So our FHA volume was way down and we studied FHA and based upon the lawsuits and the premiums and stuff like that we’ve lost a tremendous sum of money in FHA. We are trying to [inaudible] do better going forward. Just to give you three numbers, we collected $600 million of insurance, they disputed $200 million, the government called that a fraud. We reimbursed $600 million to get out of the lawsuit because it was a threatening lawsuit, even like in my opinion it was a commercial dispute between FHA and ourselves about that and the whole time FHA collected another $1.8 billion in premium. So the real question to me should we be in the FHA business at all and we’re still struggling with that.

We want to help the consumers there but we can’t do it at great risk to JPMorgan. So until they come up with some kind of Safe Harbors or something we’re going to be very, very cautious in that line of business.

Paul Miller - FBR

And Jamie a follow on question on your utilization comments, I thought was very good. But a lot of bankers have talked about as long as deposit is growing it’s hard for their utilization rate to go up and we did see strong deposit growth and we’re still seeing utilization rate. Should that deposit growth should start to go down if we are seeing an uptick in utilization rates?

Jamie Dimon

I think it slowed down a little bit.

Marianne Lake

Yeah, it went down slightly in commercial.

Jamie Dimon

And last remember there are so many different borrowers in industry so there might be some people are still accumulating deposits or some start to borrow money but in general you’re right.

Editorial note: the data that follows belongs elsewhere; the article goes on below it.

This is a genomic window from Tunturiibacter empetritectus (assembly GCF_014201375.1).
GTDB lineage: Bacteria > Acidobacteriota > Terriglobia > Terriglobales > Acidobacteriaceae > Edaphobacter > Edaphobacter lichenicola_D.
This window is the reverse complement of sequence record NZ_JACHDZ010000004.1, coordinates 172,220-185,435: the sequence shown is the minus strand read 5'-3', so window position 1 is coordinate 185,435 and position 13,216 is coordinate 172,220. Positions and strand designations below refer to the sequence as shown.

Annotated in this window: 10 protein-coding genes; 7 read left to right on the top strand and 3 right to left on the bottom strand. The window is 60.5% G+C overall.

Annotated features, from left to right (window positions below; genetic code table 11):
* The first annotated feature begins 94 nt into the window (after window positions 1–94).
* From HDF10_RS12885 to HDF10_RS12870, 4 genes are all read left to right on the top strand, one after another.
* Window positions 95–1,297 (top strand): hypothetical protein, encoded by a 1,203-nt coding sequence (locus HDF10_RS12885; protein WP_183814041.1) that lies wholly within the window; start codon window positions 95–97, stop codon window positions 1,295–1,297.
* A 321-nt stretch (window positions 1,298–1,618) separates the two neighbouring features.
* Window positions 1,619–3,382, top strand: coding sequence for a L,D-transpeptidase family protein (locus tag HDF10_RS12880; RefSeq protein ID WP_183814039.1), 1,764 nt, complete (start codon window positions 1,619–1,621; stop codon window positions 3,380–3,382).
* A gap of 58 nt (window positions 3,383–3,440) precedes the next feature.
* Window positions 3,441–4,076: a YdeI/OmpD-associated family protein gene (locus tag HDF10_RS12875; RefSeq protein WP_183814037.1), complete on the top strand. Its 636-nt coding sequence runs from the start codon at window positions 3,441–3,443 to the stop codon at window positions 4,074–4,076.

Marianne Lake

Yeah so if you look at commercial just as an illustration of your point what we’ve got going on is the utilization rate in the last two quarters have picked up by 33% still much, much lower than you would expect them to be overtime which would be probably about 40% but you do see deposits flattening out in fact there’s a little bit of decline. It’s not absolutely the case at this point that we can say people are starting to spend their deposits and utilize their lines and I think -- is still not really out there but that is what you’d expect in this business we didn’t see strong growth in deposits.

Paul Miller - FBR

Okay, thank you very much guys.

Operator

Your next question is from the line of Steven Chubak with Nomura.

Steven Chubak - Nomura

Hi good morning. So Marianne I actually had a question about the presentation that you’d given last month at the Morgan Stanley conference. You alluded to a targeted loan to deposit ratio of roughly 70% through the cycle and I supposed I was wondering when crunching some of the numbers given the proper treatment for loans versus high quality securities under the LCR, whether there is a peak level of loan to deposit ratio or growth that we should think about given the constraints, which exist under the new liquidity regime.

Marianne Lake